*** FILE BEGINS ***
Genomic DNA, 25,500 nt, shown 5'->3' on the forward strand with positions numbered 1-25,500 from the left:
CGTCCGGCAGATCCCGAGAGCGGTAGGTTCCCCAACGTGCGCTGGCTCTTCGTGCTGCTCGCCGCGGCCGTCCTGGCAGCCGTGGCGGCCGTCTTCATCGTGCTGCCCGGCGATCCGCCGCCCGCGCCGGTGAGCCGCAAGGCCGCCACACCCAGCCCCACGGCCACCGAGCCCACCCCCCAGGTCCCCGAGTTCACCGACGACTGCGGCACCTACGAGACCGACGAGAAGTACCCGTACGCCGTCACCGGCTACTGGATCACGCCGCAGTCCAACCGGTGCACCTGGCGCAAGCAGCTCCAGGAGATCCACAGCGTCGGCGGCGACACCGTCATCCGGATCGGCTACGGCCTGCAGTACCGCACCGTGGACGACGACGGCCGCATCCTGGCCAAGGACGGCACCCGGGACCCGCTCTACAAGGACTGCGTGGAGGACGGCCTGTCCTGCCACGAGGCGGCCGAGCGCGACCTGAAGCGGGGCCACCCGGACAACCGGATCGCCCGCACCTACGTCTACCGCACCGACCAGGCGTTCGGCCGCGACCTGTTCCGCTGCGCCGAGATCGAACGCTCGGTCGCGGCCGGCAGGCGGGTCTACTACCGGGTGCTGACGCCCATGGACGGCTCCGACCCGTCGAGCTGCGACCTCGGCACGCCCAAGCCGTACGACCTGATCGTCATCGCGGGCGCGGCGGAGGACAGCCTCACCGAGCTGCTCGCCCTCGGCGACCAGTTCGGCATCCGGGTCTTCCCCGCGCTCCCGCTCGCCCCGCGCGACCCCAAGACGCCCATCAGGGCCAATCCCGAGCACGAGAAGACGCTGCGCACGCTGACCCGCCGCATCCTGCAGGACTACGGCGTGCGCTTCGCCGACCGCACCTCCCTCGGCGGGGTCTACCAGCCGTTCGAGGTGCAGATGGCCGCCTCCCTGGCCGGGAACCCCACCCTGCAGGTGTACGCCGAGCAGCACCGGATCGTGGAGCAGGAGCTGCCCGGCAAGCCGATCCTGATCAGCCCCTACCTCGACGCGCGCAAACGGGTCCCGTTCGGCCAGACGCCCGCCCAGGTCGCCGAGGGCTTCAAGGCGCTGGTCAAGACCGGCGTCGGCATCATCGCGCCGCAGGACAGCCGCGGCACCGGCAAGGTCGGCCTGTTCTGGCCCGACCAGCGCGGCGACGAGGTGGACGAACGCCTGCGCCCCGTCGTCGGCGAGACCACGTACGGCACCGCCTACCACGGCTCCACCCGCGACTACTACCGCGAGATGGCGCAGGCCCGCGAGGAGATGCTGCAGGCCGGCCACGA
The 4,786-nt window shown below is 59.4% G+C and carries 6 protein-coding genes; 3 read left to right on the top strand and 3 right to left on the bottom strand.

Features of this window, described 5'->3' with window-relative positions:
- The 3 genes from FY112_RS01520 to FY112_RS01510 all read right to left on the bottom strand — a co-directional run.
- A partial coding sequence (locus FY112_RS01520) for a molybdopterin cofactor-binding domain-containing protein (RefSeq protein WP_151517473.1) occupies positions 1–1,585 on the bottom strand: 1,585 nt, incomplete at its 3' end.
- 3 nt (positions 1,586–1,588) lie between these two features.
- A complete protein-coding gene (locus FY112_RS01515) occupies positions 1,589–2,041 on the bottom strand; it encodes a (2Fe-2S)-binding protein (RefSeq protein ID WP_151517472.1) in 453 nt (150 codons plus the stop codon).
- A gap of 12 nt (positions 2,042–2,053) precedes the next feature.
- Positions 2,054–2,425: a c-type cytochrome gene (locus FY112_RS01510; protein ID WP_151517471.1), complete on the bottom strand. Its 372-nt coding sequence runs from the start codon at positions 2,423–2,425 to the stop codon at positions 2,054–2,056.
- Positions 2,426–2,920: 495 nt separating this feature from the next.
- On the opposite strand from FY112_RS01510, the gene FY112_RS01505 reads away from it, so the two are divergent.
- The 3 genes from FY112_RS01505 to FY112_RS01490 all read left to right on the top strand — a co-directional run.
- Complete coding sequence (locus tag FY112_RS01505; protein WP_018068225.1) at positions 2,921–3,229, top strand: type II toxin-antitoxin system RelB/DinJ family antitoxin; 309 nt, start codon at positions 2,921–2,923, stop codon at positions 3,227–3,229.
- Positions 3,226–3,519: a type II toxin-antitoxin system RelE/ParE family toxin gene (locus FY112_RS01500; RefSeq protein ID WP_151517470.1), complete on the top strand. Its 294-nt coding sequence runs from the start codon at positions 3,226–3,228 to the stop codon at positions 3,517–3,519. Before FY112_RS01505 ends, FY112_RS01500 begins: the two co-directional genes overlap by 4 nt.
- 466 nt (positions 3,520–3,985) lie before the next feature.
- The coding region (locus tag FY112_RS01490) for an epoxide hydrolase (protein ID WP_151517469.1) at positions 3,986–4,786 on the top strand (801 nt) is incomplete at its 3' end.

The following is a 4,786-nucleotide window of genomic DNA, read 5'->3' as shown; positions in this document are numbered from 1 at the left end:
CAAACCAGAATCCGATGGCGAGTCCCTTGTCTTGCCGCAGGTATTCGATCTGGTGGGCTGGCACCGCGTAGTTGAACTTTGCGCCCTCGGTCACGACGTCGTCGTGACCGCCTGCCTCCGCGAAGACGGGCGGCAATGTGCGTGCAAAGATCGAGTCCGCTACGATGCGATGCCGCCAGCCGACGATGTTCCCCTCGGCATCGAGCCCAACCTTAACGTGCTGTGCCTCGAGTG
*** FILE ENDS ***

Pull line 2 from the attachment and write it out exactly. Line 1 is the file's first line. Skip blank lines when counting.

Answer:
CGTCCGGCAGATCCCGAGAGCGGTAGGTTCCCCAACGTGCGCTGGCTCTTCGTGCTGCTCGCCGCGGCCGTCCTGGCAGCCGTGGCGGCCGTCTTCATCGTGCTGCCCGGCGATCCGCCGCCCGCGCCGGTGAGCCGCAAGGCCGCCACACCCAGCCCCACGGCCACCGAGCCCACCCCCCAGGTCCCCGAGTTCACCGACGACTGCGGCACCTACGAGACCGACGAGAAGTACCCGTACGCCGTCACCGGCTACTGGATCACGCCGCAGTCCAACCGGTGCACCTGGCGCAAGCAGCTCCAGGAGATCCACAGCGTCGGCGGCGACACCGTCATCCGGATCGGCTACGGCCTGCAGTACCGCACCGTGGACGACGACGGCCGCATCCTGGCCAAGGACGGCACCCGGGACCCGCTCTACAAGGACTGCGTGGAGGACGGCCTGTCCTGCCACGAGGCGGCCGAGCGCGACCTGAAGCGGGGCCACCCGGACAACCGGATCGCCCGCACCTACGTCTACCGCACCGACCAGGCGTTCGGCCGCGACCTGTTCCGCTGCGCCGAGATCGAACGCTCGGTCGCGGCCGGCAGGCGGGTCTACTACCGGGTGCTGACGCCCATGGACGGCTCCGACCCGTCGAGCTGCGACCTCGGCACGCCCAAGCCGTACGACCTGATCGTCATCGCGGGCGCGGCGGAGGACAGCCTCACCGAGCTGCTCGCCCTCGGCGACCAGTTCGGCATCCGGGTCTTCCCCGCGCTCCCGCTCGCCCCGCGCGACCCCAAGACGCCCATCAGGGCCAATCCCGAGCACGAGAAGACGCTGCGCACGCTGACCCGCCGCATCCTGCAGGACTACGGCGTGCGCTTCGCCGACCGCACCTCCCTCGGCGGGGTCTACCAGCCGTTCGAGGTGCAGATGGCCGCCTCCCTGGCCGGGAACCCCACCCTGCAGGTGTACGCCGAGCAGCACCGGATCGTGGAGCAGGAGCTGCCCGGCAAGCCGATCCTGATCAGCCCCTACCTCGACGCGCGCAAACGGGTCCCGTTCGGCCAGACGCCCGCCCAGGTCGCCGAGGGCTTCAAGGCGCTGGTCAAGACCGGCGTCGGCATCATCGCGCCGCAGGACAGCCGCGGCACCGGCAAGGTCGGCCTGTTCTGGCCCGACCAGCGCGGCGACGAGGTGGACGAACGCCTGCGCCCCGTCGTCGGCGAGACCACGTACGGCACCGCCTACCACGGCTCCACCCGCGACTACTACCGCGAGATGGCGCAGGCCCGCGAGGAGATGCTGCAGGCCGGCCACGA